Winter 2018 – Indoor aeroponics with sodium light

Album: Winter 2018, Indoor Aeroponics
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Aeroponics has been put forward by NASA as one of the greatest ecological solution for the future of agriculture and food security. We feel blessed to be experimenting a technic with such high potentials. In 2005, I was sitting in a Hubert Reeves conference in which he was asking: "What are we going to eat tomorrow?" In the last decade, issues like the loss of arable lands, desertification, food transportation and water pollution are a painful reality-check about our consumption wasteful ways. Solutions come in many forms mostly by looking at ways to do more by using less, reusing more and wasting less. Aeroponics and vertical farming have been developed in this exact context. Aeroponic vertical farming advantages In the 1990's, NASA researches proved High Pressure Aeroponics (HPA) was the most water and nutrient efficient growing technic that can sustain any types of plants, even trees. Since then, no better technic has been developed, it has only been improved with better yields and better results. HPA is achieved with a high pressure pump (80-110 psi) and misting nozzles that gently give nutrient solutions to plants' roots through an ideal of 50 microns droplets. It is a delicate technic that can easily go wrong but when done well, the results are uncomparable to other horticultural methods.
  • Because nutrients are easily available, plants spend less energy on their root systems so they grow faster, are healthier and produce more yields
  • "Aeroponics systems can reduce water usage by 98%, fertilizer usage by 60%, and pesticide usage by 100%" - NASA, 2007
  • Vertical farming uses about 1/10 of the conventional agricultural space, therefore it releases pressure on lands and natural habitats
  • Urban farming reduces food transportation as it is set up close to population density
A story that inspires We see more and more urban, vertical and/or hydroponic projects rising in the USA, Canada, Japan and Europe. But the one company that is a true inspiration for us is AeroFarms in New Jersey. Starting in 2004, they now successfully operate 9 aeroponic vertical farms, one of which is the largest indoor farm in the world. They compete with a highly subsidized agriculture and produce 390 times more per acre than field farming. Our aeroponic journey so far We have been experimenting low pressure aeroponics since two years. Before that I was an amateur gardener trying out aquaponics with mixed results. JF is the true master grower with 19 years of hydroponic experience. When we started in our 14 feet high solarium, aeroponics was JF's last hydroponic frontier. Since then, we cannot imagine going back as aeroponics is the only obvious choice for us. We are still mezmerized everyday by how fast our plants grow and how healthy they are. Last year, we had fun eating wild blackberries indoor with branches growing 17 feet in one winter. Also, we harvested more than 400 espelette peppers on 3 plants. In our current setup, we are harvesting raddishes in 3 weeks, iceberg lettuces in 4-6 weeks and peppers since the plants were 2 months old. We have achieved great results with only low pressure systems and now we cannot wait to try high pressure. We are soon expecting delivery on an Aquatec 8800 pump that will make it possible. So stay tuned for the next season HPA setup. Update 08/04/2018: We have just received our Aquatec 8800 Booster pump for High Pressure Aeroponics. JF is already making a mess while doing testings and we are very exciting to share results very soon. ...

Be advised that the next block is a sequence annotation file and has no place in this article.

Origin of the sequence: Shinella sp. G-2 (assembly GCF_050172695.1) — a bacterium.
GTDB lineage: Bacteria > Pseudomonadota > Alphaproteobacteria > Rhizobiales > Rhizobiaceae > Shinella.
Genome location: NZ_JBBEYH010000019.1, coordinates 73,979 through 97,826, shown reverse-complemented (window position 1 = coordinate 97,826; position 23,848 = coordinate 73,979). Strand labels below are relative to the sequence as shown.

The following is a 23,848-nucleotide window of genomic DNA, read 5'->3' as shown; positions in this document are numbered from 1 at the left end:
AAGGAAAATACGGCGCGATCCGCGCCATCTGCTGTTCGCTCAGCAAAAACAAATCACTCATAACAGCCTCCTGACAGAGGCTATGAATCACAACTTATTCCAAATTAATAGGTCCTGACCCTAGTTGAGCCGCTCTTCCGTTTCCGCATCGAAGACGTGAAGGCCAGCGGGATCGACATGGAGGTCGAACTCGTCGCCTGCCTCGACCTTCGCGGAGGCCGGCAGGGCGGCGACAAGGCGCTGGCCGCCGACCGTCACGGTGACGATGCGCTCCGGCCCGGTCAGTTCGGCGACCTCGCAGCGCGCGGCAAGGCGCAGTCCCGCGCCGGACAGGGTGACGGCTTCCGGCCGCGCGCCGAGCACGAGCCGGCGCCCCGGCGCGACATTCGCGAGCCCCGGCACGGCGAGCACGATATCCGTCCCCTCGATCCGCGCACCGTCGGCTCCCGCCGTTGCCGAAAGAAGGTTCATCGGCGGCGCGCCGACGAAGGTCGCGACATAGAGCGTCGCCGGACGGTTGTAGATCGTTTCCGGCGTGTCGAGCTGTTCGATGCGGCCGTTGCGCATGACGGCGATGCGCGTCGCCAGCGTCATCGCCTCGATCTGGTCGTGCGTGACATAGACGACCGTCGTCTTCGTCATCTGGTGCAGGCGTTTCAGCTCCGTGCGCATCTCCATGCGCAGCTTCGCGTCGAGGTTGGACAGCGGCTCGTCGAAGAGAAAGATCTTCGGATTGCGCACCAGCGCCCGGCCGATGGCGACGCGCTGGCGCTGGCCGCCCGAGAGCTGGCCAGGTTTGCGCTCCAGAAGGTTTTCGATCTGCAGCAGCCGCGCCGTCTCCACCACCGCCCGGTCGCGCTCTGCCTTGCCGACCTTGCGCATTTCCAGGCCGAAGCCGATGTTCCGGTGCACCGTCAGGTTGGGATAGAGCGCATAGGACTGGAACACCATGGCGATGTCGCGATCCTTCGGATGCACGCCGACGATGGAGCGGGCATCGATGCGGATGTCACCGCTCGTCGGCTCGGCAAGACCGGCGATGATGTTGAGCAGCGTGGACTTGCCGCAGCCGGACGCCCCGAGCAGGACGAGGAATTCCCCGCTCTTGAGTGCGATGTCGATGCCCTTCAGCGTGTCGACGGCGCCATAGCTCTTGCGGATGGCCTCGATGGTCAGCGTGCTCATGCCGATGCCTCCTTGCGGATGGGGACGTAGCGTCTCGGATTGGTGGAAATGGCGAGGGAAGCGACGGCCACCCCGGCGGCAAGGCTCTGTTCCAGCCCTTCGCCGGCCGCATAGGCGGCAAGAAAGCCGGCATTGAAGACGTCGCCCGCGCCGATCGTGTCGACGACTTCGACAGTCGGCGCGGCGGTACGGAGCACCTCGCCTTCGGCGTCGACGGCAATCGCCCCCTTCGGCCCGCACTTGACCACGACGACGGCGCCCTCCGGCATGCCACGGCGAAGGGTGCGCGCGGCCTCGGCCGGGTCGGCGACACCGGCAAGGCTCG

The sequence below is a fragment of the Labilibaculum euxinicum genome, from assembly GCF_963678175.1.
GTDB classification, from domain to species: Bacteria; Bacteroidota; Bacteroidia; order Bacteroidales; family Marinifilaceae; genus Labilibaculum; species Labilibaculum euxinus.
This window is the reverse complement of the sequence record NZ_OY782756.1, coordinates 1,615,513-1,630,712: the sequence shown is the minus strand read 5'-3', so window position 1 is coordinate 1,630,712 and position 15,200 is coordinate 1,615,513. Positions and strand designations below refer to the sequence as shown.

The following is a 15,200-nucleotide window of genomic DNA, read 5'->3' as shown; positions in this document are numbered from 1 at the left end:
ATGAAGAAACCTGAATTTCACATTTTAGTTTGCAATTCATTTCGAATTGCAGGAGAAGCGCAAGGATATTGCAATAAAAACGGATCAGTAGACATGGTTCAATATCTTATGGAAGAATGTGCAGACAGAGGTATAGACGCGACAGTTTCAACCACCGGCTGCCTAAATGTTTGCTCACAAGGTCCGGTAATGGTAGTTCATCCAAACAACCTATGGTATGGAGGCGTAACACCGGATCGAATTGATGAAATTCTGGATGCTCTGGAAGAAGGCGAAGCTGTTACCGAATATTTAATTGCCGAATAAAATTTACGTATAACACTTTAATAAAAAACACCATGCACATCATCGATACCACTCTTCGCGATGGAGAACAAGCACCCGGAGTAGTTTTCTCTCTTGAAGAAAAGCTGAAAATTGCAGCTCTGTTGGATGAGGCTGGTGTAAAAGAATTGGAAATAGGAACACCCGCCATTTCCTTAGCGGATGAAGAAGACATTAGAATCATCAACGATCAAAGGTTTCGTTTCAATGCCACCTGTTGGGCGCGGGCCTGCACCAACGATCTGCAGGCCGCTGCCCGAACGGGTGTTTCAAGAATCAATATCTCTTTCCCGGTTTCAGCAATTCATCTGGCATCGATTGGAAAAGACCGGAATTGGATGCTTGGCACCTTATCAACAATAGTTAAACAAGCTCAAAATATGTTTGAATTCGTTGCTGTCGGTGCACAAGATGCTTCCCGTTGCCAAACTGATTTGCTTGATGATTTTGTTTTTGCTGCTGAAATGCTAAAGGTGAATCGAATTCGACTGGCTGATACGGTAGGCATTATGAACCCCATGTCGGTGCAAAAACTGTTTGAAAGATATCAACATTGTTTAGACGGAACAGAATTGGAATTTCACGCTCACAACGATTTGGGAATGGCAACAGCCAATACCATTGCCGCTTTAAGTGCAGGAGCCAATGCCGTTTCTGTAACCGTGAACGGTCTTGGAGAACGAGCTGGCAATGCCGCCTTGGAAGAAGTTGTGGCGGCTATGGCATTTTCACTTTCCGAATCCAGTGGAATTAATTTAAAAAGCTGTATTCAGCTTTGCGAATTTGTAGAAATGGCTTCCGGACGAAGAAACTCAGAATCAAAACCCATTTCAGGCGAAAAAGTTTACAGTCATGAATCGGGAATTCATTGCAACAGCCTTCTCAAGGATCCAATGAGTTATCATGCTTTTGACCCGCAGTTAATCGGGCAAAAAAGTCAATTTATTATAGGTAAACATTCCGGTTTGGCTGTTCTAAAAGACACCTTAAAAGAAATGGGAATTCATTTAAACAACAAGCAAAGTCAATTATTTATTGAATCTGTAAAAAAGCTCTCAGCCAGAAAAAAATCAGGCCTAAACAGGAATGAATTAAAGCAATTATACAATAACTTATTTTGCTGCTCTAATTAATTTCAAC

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We have been experimenting aeroponics and photo documenting our progress for more than a year now. During the 2017 winter, our vertical setup was in a countryside home with a majestic 14 feet high solarium. This winter, being back in the city, we have been working in a much smaller space with no natural light. This forced us to become more efficient and we are having as much if not even more fun growing our fresh vegetables. We built our garden in a 4 feet wide hallway with mylar papers. On the ceiling we have a fan, a cooltube, an electronic ballast and a 600W Hortilux Super HPS. The first aeroponic table on top is were we put all the fruiting plants and raddishes. Underneath it we setted up six T-5 sunblaster neons. The second aeroponic table sits there filled with herbs, lettuces and young plants that will eventually move on the top table. We started growing early January and already harvested raddishes, lettuces, peppers, beans and ground cherries. We use Advanced Nutrients for our recipe. We should change our soup every week but to reduce cost and push our experimentations further, we change it every month. This should limits our results but we still succeed with impressive grow rates.  One of the way we achieve this is by monitoring the plants closely and adding specific nutrients at first signs of a deficiency. Two weeks ago, we added blueberry plants that had been sleeping for two months in a soil pot. We washed all the roots with icy water and put the main plant and its babies in 3 inch coco pots that fits in our aeroponic tables. The first leaves started growing after 5-7 days. But to our most surprised delight, the aeroponic spring brought us our first blueberry FLOWERS yesterday! We are very excited to see where this leads and we hope you will be pleased to follow our progress. ...
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